Five Minute Friday – Fall
So! Here we go again, another Five Minute Friday, this time on a Sunday night.
We’re going with whatever works.
So, this time I was an overachiever and wrote for longer than five minutes, and the time limit is a big part of the rules of Five Minute Friday, so this time, sharing with you all, but not linking up, as it doesn’t seem to be fair. I’ve found that for me, writing is like the running I did in my teenage years–sometimes, I just needed to keep running, farther and longer than I had planned, not because of any calorie or health-driven reason, but simply because I needed the mental space, that the running helped clear my head. Writing most days, is not unlike the running of my youth. So hence my over-five-minutes Friday entry.
For a reminder-this Five Minute Friday thing is a weekly writing “game” from my bloggy friend Lisa-Jo Baker, who blogs (and writes heart-breakingly, beautiful words and stories) at http://lisajobaker.com/
So, here’s the challenge, should you accept it: you write for 5 minutes with freedom like you have no fear or shame. Or propensity for run-on sentences, like I do. Pretend those don’t exist or don’t matter. (Ha!) And then you have to be brave (or at least pretend to be) and link up to her blog. Encouraging the writer who links up before you is part of the deal, too. This last rule is crucial, as we all need to encourage others. Why encourage another writer? Because at one point or another in our lives, we all need encouraging too.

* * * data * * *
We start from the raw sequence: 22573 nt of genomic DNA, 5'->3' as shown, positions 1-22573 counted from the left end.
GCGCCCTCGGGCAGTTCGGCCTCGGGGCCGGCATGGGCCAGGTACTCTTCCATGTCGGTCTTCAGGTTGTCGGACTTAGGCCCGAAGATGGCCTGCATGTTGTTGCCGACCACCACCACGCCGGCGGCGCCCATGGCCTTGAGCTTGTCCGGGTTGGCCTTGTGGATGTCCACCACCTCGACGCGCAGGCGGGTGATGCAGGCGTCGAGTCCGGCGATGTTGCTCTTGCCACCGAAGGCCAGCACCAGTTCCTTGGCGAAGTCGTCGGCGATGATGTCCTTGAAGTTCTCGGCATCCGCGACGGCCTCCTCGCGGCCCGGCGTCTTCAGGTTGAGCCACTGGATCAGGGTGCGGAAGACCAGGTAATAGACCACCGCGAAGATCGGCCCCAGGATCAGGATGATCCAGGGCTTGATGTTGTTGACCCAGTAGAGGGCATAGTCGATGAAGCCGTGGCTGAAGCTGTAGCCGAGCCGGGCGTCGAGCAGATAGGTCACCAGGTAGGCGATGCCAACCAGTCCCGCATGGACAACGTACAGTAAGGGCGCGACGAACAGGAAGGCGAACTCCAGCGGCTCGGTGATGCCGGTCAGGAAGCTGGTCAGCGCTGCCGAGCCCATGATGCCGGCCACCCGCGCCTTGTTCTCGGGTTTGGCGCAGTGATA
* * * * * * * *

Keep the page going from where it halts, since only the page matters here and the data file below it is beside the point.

Each week is a new word, a new thought starter, and you have 5 minutes to write….and are you ready?
Fall-a season, a word, a noun, and mostly, an action we’d rather forget.
A fall from grace, a trip, slip and a fall that eludes that we are anything but dignified, smart, and reminds us constantly, obnoxious in it’s pride, that we are not in control.
We’re not ever in control, we tend to forget this. Falling frequently, mostly stumbling and tripping on my own human feet and inadequacies tends to help me remember. There’s yet to be a sidewalk crack in my path that I haven’t tripped over.
Our frequent falls, fails, mistakes, missteps, errors of judgement and timing tell us something we’d rather not articulate: we’re not in control at all. That control, of anything it seems, is really just an illusion. And a really funny one, a fun house distorted mirror, and seems especially cruel if you have small children underfoot.
Our falls remind us that we’re human. Which is not a bad thing. Perhaps that’s why we’re so embarrassed of them when they happen, it lets us know there are greater things than us our there, it connects us to our roots, the very essence of who we are: messy, fumbly, awkward and desperately in need of each other. Perhaps that’s also why, when we get older, we tend to be more embarrassed of a fall; we are adults, supposed to hold it all together. I’m sure I’m not the only one that has an older relative that is shameful of a slip. But the falls are a gift—a reminder that we’re not robots, perfect or complete, and the greatest joys and sorrows is to live our life to the fullest in our temporary skins and emotions.
But the thing to remember is this-all of our mistakes lead us to the greatest of falls: falling on our knees.